The present invention also relates to an apparatus for detecting a target nucleic acid molecule in a sample. The apparatus includes first and second electrical conductors each having detection sites located less than 250 microns apart but not in contact with one another. The first electrical conductor is made of a first type of conductive material and the second electrical conductor is made of a second type of conductive material which is different than the first type of conductive material. The apparatus also includes a first set of oligonucleotide probes attached to the detection sites of the first electrical conductors with an attachment chemistry which binds the first set of oligonucleotide probes to the first electrical conductor but not to the second electrical conductor. Finally, the apparatus includes a second set of oligonucleotide probes attached to the detection sites of the second electrical conductors.
  • [0016]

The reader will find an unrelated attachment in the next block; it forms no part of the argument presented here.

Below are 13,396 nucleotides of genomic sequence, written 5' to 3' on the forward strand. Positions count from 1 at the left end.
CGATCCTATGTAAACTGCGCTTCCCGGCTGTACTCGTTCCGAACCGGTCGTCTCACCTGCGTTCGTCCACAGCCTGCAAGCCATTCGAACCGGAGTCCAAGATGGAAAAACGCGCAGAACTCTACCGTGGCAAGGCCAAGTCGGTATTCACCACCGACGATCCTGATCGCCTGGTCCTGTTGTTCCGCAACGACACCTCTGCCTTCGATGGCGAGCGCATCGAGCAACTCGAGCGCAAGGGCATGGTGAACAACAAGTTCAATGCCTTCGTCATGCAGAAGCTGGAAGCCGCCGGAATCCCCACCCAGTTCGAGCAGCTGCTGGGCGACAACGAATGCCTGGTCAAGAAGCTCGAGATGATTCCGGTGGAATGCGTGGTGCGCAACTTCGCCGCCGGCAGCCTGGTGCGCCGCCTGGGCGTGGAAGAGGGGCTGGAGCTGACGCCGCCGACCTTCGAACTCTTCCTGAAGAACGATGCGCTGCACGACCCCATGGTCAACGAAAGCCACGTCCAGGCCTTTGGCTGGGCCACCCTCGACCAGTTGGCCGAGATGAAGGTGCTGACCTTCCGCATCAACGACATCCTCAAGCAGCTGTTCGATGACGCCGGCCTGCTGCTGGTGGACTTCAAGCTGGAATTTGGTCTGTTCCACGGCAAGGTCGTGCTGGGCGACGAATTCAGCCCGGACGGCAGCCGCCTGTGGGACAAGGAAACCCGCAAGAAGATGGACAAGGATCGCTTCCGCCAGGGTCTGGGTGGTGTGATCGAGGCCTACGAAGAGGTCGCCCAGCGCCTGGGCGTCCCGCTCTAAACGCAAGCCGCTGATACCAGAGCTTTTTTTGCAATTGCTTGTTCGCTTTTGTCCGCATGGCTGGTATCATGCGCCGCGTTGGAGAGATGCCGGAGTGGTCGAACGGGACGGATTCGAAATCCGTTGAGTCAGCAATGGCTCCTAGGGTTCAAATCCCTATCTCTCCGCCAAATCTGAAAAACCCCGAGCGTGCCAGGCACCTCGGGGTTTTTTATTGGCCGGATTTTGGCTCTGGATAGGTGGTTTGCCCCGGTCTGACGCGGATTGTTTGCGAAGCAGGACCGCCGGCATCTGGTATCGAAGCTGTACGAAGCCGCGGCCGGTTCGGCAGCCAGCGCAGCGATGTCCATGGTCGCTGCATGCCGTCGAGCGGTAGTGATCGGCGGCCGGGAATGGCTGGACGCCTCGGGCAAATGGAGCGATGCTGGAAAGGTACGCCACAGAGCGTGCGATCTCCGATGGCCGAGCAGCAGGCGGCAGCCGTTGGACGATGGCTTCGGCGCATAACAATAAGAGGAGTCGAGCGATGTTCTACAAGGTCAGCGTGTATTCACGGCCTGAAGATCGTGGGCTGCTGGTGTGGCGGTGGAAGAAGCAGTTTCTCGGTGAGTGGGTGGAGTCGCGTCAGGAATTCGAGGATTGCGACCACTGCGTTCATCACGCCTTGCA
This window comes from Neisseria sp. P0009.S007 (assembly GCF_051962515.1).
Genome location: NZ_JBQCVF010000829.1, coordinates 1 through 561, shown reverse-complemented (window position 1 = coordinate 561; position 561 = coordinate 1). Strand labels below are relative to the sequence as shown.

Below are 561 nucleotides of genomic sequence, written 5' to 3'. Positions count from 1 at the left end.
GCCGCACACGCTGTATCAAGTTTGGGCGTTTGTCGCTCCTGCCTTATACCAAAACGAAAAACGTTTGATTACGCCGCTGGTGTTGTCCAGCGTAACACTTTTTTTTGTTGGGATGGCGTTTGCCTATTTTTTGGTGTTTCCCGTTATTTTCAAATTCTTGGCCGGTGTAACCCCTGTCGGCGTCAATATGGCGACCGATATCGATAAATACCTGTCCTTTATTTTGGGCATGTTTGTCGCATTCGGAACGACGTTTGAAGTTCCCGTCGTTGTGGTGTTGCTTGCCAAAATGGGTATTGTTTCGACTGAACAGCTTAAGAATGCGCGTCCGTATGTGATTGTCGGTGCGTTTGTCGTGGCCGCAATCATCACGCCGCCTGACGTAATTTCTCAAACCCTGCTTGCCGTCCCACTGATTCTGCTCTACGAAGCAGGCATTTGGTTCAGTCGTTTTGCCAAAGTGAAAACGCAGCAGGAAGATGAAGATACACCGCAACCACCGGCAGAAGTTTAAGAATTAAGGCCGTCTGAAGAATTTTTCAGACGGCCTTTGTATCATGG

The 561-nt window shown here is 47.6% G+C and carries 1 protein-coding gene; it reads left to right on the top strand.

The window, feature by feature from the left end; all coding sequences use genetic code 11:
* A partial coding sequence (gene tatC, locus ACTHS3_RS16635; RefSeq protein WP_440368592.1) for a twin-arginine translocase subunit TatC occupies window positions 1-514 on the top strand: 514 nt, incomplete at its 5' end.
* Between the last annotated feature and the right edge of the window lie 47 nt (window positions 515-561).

Another aspect of the present invention relates to a method for detecting a target nucleic acid molecule in a sample. The method first involves providing an apparatus which includes first and second electrical conductors each having detection sites located less than 250 microns apart but not in contact with one another. The first electrical conductor is made of a first type of conductive material and the second electrical conductor is made of a second type of conductive material which is different than the first type of conductive material. The apparatus also includes a first set of oligonucleotide probes attached to the detection sites of the first electrical conductors with an attachment chemistry which binds the first set of oligonucleotide probes to the first electrical conductor but not to the second electrical conductor. Finally, the apparatus includes a second set of oligonucleotide probes attached to the detection sites of the second electrical conductors and spaced apart from the first set of oligonucleotide probes by a gap. Next, the probes are contacted with a sample potentially containing a target nucleic acid molecule under conditions effective to permit any of the target nucleic acid molecule in the sample to hybridize to both of the spaced apart oligonucleotide probes to bridge the gap and electrically couple the pair of oligonucleotide probes with the hybridized target nucleic acid molecule, if any. The electrically coupled pair of oligonucleotide probes and the hybridized target nucleic acid molecule are then filled with a filling nucleic acid sequence, where the filling nucleic acid sequence is complementary to the target nucleic acid molecule and extends between the pair of oligonucleotide probes. Finally, it is determined if an electrical current can be carried between the probes, where the electrical current between the probes indicates the presence of the target nucleic acid molecule in the sample which has sequences complementary to the probes.